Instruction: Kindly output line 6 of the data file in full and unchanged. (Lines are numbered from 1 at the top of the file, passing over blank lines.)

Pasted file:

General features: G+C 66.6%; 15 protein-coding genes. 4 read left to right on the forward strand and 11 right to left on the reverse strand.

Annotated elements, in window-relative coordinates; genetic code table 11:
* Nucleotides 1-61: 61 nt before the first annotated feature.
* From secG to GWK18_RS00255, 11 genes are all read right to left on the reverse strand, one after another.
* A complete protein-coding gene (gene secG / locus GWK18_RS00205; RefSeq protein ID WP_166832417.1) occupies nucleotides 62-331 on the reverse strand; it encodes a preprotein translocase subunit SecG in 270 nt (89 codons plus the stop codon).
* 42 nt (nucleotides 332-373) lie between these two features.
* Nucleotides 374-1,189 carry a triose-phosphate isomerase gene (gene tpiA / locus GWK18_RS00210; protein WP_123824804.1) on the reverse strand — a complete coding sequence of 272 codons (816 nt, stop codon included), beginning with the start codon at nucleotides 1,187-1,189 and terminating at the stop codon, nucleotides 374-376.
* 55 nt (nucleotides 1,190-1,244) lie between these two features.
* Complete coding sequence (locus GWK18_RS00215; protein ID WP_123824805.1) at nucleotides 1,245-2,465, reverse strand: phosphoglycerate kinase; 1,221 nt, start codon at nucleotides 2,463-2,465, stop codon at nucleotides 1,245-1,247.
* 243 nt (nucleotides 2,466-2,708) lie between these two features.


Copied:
* 42 nt (nucleotides 332-373) lie between these two features.